Development Must Not Be Abstract

Published on 8th May 2012

The heated debate over the criteria that was used to award an International Standard Organisation (ISO) certification for service delivery to the City Council of Nairobi is healthy. The Council’s clients hold that it is ironical to award the Council in spite of the glaring sewerage problems, poor street lighting, bad roads, land grabbing and corruption plaguing the city.

The debate brings into focus the mismatch between labels and the situation on the ground. The present moment, for example, has been widely hailed or ‘certified’ as Africa’s Century. Six of the ten fastest-growing economies globally in the 10 years to 2010 were reportedly in Africa. In addition, seven of the ten fastest-growing economies in the five years to 2016 are projected to hail from Africa. Africa is hailed to be a continent of opportunity.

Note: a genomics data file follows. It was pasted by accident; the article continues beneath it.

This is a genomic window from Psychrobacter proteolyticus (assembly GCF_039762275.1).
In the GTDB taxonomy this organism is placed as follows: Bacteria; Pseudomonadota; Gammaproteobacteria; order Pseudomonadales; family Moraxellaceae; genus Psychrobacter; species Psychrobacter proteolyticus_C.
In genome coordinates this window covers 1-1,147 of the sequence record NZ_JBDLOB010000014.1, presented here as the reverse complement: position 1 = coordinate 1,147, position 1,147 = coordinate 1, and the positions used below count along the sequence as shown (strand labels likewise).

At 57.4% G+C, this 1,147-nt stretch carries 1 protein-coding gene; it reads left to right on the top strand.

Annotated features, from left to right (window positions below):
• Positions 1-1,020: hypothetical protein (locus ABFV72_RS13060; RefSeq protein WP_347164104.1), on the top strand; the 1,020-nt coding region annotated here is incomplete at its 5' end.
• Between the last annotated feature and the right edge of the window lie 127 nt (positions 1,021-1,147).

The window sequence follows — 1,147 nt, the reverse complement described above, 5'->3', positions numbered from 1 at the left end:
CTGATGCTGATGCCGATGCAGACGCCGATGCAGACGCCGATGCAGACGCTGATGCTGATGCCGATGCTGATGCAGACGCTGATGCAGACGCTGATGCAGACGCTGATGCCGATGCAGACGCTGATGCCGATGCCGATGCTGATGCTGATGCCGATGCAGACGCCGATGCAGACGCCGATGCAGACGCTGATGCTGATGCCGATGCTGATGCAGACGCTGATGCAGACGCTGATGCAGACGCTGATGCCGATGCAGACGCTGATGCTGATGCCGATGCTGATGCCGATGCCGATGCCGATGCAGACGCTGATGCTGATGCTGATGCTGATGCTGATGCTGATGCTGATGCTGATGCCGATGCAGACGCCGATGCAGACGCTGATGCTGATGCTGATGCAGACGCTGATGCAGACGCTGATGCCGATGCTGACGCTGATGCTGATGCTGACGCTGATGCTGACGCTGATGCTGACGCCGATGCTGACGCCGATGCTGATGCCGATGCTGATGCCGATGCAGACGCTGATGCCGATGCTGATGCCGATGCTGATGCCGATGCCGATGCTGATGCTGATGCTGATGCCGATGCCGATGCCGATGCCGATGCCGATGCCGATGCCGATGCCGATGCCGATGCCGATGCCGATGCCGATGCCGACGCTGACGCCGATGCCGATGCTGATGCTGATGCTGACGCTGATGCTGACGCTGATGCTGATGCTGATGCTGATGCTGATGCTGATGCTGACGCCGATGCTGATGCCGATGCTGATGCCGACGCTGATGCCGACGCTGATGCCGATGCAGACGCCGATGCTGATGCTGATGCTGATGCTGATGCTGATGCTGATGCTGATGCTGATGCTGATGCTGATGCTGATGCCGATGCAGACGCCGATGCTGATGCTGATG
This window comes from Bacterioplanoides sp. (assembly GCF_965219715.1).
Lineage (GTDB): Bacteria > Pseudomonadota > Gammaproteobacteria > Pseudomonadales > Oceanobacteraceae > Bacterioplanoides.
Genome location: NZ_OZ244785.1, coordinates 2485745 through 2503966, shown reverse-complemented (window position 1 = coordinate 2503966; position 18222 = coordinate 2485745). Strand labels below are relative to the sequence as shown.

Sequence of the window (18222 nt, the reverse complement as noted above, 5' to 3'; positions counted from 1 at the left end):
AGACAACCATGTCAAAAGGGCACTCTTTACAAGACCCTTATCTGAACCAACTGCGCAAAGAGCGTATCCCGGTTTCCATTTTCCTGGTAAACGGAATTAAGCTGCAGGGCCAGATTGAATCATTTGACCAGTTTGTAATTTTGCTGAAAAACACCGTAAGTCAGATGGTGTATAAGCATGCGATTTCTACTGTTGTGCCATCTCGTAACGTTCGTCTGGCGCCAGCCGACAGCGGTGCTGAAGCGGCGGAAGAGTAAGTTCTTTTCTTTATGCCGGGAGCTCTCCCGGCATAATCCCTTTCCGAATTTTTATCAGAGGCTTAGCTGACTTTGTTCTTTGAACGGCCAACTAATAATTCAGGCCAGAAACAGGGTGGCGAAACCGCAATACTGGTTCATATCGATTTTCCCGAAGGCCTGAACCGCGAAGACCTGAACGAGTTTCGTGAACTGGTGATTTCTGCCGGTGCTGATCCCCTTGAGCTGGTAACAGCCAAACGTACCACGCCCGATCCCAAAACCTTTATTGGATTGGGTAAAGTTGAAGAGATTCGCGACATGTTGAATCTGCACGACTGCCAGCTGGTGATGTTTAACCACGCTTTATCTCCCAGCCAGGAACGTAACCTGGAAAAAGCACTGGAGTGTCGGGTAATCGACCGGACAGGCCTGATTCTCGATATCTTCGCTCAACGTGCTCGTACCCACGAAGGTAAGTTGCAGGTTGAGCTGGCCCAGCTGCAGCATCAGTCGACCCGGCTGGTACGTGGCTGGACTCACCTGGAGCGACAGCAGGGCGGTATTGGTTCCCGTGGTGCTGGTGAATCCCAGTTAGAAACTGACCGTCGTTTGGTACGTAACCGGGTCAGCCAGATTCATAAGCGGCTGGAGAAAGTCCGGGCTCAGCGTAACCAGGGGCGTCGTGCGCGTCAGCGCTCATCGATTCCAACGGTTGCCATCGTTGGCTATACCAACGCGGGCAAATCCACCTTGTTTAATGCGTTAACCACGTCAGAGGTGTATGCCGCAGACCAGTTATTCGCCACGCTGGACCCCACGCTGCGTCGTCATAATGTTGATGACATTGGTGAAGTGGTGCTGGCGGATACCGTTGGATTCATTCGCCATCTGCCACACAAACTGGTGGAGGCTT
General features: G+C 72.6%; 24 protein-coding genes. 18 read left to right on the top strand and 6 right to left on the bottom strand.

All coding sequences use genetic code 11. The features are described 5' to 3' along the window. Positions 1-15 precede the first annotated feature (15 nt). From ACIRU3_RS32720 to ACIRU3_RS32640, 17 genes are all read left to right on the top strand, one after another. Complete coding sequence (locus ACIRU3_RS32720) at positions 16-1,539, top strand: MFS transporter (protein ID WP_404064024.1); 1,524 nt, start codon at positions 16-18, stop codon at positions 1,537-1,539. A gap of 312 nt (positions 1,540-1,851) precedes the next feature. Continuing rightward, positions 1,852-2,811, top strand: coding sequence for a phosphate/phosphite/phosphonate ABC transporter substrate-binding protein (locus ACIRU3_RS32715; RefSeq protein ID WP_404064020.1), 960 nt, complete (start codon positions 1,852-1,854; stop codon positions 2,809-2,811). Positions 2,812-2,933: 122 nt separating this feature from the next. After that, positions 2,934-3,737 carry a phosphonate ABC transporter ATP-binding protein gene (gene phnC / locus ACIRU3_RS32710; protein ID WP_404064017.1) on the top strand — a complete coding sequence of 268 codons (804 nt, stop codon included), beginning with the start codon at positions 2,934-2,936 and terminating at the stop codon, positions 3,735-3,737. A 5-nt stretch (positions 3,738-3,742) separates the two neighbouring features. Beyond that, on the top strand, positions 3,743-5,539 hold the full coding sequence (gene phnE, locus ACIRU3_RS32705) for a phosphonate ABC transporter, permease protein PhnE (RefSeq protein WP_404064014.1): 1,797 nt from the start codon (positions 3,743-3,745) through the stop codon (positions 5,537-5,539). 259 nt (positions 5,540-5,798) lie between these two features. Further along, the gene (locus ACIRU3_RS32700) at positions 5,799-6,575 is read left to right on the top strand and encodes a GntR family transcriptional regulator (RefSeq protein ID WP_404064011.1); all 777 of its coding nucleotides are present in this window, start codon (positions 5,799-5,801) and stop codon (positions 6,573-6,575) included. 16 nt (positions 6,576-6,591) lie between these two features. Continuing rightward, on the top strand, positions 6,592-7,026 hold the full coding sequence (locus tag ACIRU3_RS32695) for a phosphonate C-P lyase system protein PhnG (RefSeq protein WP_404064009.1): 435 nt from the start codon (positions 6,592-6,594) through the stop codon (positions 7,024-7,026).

While these terminologies are attractive and paint an optimistic picture of the continent, they ought not to mask the increasing uprisings by citizens against their states as is seen in Mali, Guinea Bissau, Tunisia, Zimbabwe, Uganda, Kenya and DR Congo, among others. Africa’s Citizens are tired of development that is either abstract or owned by minority elite. Consequently, the continent’s leaders ought to ensure that improvement in living standards is realized amongst the electorate.


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